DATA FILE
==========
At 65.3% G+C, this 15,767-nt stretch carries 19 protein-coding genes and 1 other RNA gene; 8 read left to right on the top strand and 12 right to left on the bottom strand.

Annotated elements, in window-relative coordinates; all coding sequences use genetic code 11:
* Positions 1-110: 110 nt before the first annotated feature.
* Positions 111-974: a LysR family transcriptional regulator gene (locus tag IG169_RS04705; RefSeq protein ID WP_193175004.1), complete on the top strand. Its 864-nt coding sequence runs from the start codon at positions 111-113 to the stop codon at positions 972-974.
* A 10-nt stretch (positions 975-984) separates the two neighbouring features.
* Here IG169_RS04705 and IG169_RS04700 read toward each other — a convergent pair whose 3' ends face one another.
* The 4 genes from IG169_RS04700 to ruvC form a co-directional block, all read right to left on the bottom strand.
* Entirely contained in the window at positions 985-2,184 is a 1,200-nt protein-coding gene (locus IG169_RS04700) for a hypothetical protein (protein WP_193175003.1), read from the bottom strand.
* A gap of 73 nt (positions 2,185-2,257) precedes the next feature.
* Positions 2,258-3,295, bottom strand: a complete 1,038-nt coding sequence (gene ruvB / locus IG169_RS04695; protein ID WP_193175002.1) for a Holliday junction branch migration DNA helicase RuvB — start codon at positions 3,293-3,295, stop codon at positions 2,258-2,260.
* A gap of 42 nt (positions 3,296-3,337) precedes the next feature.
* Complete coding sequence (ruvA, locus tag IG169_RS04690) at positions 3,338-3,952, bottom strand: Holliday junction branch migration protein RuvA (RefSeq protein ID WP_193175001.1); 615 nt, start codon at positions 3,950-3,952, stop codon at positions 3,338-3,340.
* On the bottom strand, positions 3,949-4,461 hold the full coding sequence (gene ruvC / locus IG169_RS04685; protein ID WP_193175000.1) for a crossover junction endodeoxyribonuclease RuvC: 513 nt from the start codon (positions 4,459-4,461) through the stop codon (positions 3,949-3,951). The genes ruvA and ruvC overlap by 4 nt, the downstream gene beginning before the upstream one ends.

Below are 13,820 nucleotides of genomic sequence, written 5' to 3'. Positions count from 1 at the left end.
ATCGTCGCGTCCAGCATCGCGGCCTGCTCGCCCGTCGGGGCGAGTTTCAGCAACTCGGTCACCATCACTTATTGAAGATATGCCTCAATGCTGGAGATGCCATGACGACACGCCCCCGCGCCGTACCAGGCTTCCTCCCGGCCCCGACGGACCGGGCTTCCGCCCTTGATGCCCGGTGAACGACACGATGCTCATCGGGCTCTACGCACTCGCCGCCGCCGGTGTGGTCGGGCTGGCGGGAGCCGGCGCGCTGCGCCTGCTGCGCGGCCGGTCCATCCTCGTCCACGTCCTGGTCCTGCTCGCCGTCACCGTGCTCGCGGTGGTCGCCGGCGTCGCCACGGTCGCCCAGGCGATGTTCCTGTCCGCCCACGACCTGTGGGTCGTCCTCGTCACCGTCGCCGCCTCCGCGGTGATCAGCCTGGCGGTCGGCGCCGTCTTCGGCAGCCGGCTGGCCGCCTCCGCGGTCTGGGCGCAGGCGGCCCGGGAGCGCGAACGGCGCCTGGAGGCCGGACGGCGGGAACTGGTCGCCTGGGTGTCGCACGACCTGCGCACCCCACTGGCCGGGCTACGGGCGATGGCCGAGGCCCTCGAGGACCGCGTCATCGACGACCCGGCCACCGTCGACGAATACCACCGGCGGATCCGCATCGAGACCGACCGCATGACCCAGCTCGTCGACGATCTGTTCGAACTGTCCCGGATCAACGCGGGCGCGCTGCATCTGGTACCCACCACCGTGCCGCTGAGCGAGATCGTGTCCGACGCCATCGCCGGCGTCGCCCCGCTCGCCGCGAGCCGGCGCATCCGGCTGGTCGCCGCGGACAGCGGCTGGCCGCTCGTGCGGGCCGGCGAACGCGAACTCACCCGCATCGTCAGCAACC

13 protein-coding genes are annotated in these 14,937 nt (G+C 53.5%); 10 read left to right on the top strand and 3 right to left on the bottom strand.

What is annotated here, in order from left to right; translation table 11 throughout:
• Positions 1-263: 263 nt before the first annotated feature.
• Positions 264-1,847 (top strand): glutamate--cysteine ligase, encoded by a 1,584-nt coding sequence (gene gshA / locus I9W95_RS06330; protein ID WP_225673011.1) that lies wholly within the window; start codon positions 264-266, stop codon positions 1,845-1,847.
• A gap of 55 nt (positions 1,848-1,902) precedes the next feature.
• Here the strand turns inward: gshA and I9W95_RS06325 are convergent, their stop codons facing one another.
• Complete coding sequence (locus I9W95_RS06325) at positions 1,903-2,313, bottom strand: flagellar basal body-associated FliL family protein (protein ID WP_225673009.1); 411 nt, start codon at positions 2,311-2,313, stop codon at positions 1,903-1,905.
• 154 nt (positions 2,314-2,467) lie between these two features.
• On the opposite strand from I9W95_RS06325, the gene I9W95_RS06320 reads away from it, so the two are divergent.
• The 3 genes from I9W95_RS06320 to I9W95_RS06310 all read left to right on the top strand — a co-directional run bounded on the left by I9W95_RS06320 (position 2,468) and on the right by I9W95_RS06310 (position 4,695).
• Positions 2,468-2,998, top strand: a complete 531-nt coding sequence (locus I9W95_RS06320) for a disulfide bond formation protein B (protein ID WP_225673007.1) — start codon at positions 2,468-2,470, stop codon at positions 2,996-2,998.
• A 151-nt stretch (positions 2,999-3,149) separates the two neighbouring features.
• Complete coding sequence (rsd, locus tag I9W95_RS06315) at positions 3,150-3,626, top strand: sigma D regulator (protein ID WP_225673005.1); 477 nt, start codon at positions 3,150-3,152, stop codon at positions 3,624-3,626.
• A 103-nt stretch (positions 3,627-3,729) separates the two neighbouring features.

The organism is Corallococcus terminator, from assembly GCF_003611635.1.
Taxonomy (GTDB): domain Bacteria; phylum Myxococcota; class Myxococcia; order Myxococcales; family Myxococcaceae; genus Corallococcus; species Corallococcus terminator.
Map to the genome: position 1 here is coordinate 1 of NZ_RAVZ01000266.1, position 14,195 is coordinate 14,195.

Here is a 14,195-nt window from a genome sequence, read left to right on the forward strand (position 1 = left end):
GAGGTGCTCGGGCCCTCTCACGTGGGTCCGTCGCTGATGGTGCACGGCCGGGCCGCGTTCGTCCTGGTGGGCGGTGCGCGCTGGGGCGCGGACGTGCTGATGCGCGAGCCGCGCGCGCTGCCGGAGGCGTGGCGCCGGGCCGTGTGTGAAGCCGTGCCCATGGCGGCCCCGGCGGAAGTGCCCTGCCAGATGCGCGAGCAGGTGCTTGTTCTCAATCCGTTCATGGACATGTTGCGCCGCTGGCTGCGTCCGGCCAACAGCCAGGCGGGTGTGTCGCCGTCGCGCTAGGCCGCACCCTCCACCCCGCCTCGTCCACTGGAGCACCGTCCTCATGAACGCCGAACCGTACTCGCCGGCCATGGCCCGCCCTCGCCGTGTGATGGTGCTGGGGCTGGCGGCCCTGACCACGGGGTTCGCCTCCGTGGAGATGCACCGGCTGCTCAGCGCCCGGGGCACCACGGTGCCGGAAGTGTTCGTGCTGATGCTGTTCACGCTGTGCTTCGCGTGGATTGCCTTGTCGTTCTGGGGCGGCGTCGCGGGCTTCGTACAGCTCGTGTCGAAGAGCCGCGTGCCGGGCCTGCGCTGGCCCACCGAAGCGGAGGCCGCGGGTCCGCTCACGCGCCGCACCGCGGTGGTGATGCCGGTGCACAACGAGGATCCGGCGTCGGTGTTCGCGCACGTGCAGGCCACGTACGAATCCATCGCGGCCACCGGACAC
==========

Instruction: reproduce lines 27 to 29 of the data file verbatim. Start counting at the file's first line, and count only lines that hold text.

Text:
• A 151-nt stretch (positions 2,999-3,149) separates the two neighbouring features.
• Complete coding sequence (rsd, locus tag I9W95_RS06315) at positions 3,150-3,626, top strand: sigma D regulator (protein ID WP_225673005.1); 477 nt, start codon at positions 3,150-3,152, stop codon at positions 3,624-3,626.
• A 103-nt stretch (positions 3,627-3,729) separates the two neighbouring features.